Concern mounts after survey reveals NHI would force 40% of SA doctors to emigrate
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Durban - South African doctors in private practice strongly oppose the National Health Insurance (NHI) Bill and believe that about 40% of doctors would emigrate if a universal health-care system was implemented.
Economists and health
experts have echoed the doctors’ concerns.
The SA Medical Association (Sama), which represents 17000 doctors across the country, said the organisation could not support the bill, as it was tantamount to creating a “monopoly” in the health-care sector.
The bill is a financing system that pools funds and aims to provide universal access to quality health care for all South African and non-South African citizens, regardless of their financial ability to pay or socio-economic status.
Sama said: “The establishment of the NHI as a single, monopolistic
purchaser for health care opens its structures up to large-scale corruption.”
The organisation said the changes the bill proposed could cause wide-scale harm to the delivery of health care if they were not managed properly, and that the bill had been introduced during a time where there was deep public mistrust of the government.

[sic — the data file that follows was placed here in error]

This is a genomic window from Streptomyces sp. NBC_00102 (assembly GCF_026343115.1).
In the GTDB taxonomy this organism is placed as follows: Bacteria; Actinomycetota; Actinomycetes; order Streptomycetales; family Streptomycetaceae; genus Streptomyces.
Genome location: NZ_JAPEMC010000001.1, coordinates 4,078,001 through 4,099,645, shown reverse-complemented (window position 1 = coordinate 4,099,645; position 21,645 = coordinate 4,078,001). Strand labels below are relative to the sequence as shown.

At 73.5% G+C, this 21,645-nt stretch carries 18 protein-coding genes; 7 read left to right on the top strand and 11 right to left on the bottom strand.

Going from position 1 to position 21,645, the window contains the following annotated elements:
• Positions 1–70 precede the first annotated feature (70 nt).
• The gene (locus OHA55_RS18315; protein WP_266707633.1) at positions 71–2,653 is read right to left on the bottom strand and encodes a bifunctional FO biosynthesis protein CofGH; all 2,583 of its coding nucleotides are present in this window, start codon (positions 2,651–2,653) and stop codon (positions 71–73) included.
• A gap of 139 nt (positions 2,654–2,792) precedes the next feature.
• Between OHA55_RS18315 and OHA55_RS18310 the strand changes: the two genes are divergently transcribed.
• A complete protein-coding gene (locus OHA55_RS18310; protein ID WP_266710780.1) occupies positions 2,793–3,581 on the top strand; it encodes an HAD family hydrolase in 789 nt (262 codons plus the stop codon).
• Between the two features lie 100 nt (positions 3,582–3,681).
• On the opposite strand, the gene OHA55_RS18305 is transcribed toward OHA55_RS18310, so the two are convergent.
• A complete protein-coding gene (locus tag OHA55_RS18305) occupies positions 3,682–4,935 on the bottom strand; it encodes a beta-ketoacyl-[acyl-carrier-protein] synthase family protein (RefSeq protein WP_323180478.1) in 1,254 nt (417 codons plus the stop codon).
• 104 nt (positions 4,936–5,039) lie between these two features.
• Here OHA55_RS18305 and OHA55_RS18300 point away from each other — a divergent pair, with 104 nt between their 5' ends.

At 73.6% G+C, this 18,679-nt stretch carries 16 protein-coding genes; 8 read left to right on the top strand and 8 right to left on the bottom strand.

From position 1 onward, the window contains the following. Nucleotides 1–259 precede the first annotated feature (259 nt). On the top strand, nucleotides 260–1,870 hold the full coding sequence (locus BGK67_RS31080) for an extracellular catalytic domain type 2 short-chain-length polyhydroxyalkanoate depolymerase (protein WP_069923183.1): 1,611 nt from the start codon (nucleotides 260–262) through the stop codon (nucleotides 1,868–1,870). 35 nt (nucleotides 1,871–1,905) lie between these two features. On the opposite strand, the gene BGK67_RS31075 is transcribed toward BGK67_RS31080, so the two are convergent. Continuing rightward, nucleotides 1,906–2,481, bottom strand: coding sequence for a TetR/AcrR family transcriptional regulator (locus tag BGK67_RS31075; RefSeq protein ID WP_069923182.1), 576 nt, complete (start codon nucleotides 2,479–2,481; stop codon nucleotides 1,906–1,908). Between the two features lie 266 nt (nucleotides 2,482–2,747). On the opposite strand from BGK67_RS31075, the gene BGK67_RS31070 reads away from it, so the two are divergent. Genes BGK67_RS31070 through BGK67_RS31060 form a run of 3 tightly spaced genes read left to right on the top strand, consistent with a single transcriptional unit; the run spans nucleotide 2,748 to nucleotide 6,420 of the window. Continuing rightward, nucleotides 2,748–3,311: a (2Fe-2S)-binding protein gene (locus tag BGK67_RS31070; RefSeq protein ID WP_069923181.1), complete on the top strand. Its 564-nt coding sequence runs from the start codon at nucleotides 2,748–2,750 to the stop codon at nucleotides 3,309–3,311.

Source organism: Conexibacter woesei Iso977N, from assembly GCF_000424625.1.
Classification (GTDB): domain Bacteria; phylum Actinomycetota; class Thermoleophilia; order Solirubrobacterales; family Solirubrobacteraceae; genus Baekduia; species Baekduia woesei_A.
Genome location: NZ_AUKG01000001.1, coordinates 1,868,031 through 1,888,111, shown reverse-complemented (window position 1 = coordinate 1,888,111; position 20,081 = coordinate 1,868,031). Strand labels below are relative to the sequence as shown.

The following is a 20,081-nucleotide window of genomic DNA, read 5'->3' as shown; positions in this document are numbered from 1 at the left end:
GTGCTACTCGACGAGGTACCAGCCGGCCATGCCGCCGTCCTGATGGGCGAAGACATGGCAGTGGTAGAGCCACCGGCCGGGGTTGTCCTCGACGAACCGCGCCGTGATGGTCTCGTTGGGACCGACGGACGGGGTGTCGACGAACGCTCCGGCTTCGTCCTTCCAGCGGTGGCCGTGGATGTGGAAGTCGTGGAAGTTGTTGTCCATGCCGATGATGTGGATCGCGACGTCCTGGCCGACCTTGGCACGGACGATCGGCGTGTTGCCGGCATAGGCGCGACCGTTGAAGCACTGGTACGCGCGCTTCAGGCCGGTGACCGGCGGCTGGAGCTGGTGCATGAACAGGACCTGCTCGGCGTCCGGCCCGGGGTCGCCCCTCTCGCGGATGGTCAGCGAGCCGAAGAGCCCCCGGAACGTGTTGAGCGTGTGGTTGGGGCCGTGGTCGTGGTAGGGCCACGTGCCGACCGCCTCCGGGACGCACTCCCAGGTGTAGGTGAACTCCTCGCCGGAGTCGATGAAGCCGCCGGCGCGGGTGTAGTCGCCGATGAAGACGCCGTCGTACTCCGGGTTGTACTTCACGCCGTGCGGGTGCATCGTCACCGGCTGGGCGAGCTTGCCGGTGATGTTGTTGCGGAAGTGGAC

Sama said it had conducted a survey among its members and found that members from the public and private health-care sector placed little faith in NHI moving from the planning and strategising stages to being implemented.
In the survey, Sama found that 38% of respondents said they would consider emigrating if the NHI was fully implemented.
Only 39% of doctors said they would not leave, 17% were unsure and 6% would emigrate for other reasons, the report said.
Economist Dawie Roodt said the NHI was expensive and there was not enough money to fund it.
He said the government did not have the competency to see through its implementation and this would cause widespread damage.